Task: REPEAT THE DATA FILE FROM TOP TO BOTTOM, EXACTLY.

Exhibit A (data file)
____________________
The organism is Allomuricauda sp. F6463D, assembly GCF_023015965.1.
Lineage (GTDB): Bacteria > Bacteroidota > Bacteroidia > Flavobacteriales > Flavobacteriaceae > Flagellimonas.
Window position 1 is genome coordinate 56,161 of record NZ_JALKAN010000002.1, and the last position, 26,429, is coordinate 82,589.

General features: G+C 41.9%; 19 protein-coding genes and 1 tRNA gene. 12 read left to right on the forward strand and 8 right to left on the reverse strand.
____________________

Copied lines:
The organism is Allomuricauda sp. F6463D, assembly GCF_023015965.1.
Lineage (GTDB): Bacteria > Bacteroidota > Bacteroidia > Flavobacteriales > Flavobacteriaceae > Flagellimonas.
Window position 1 is genome coordinate 56,161 of record NZ_JALKAN010000002.1, and the last position, 26,429, is coordinate 82,589.

General features: G+C 41.9%; 19 protein-coding genes and 1 tRNA gene. 12 read left to right on the forward strand and 8 right to left on the reverse strand.